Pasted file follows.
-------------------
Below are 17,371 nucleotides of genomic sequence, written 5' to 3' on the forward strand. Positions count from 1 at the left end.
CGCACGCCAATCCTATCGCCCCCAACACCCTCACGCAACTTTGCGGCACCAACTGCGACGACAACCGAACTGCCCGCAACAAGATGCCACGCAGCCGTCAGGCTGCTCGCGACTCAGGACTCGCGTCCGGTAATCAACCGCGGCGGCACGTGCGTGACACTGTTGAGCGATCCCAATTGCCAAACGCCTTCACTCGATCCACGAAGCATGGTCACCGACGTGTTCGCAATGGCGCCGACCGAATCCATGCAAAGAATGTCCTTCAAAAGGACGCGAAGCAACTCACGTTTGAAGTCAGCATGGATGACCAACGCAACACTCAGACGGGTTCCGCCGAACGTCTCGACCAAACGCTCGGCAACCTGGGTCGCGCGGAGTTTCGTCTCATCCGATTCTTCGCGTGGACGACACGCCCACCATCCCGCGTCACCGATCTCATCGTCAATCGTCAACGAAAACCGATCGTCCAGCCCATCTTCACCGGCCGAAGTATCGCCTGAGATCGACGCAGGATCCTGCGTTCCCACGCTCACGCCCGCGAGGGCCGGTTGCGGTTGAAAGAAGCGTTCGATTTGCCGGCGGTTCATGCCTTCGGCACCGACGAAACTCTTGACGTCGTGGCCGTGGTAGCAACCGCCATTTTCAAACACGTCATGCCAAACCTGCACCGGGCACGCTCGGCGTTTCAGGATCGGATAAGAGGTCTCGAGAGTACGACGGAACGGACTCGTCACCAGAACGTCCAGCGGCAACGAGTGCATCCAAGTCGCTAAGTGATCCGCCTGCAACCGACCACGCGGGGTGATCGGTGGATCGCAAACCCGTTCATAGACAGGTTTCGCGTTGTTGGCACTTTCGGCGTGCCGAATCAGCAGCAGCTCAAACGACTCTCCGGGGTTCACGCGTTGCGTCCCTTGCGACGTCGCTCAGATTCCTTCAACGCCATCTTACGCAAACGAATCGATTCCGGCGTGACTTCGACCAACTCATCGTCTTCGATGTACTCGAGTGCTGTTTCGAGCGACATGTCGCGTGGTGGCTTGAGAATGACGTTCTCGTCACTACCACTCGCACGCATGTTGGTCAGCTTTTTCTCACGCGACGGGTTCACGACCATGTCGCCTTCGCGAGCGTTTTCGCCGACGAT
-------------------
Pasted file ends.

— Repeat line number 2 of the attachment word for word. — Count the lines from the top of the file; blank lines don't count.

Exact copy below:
CGCACGCCAATCCTATCGCCCCCAACACCCTCACGCAACTTTGCGGCACCAACTGCGACGACAACCGAACTGCCCGCAACAAGATGCCACGCAGCCGTCAGGCTGCTCGCGACTCAGGACTCGCGTCCGGTAATCAACCGCGGCGGCACGTGCGTGACACTGTTGAGCGATCCCAATTGCCAAACGCCTTCACTCGATCCACGAAGCATGGTCACCGACGTGTTCGCAATGGCGCCGACCGAATCCATGCAAAGAATGTCCTTCAAAAGGACGCGAAGCAACTCACGTTTGAAGTCAGCATGGATGACCAACGCAACACTCAGACGGGTTCCGCCGAACGTCTCGACCAAACGCTCGGCAACCTGGGTCGCGCGGAGTTTCGTCTCATCCGATTCTTCGCGTGGACGACACGCCCACCATCCCGCGTCACCGATCTCATCGTCAATCGTCAACGAAAACCGATCGTCCAGCCCATCTTCACCGGCCGAAGTATCGCCTGAGATCGACGCAGGATCCTGCGTTCCCACGCTCACGCCCGCGAGGGCCGGTTGCGGTTGAAAGAAGCGTTCGATTTGCCGGCGGTTCATGCCTTCGGCACCGACGAAACTCTTGACGTCGTGGCCGTGGTAGCAACCGCCATTTTCAAACACGTCATGCCAAACCTGCACCGGGCACGCTCGGCGTTTCAGGATCGGATAAGAGGTCTCGAGAGTACGACGGAACGGACTCGTCACCAGAACGTCCAGCGGCAACGAGTGCATCCAAGTCGCTAAGTGATCCGCCTGCAACCGACCACGCGGGGTGATCGGTGGATCGCAAACCCGTTCATAGACAGGTTTCGCGTTGTTGGCACTTTCGGCGTGCCGAATCAGCAGCAGCTCAAACGACTCTCCGGGGTTCACGCGTTGCGTCCCTTGCGACGTCGCTCAGATTCCTTCAACGCCATCTTACGCAAACGAATCGATTCCGGCGTGACTTCGACCAACTCATCGTCTTCGATGTACTCGAGTGCTGTTTCGAGCGACATGTCGCGTGGTGGCTTGAGAATGACGTTCTCGTCACTACCACTCGCACGCATGTTGGTCAGCTTTTTCTCACGCGACGGGTTCACGACCATGTCGCCTTCGCGAGCGTTTTCGCCGACGAT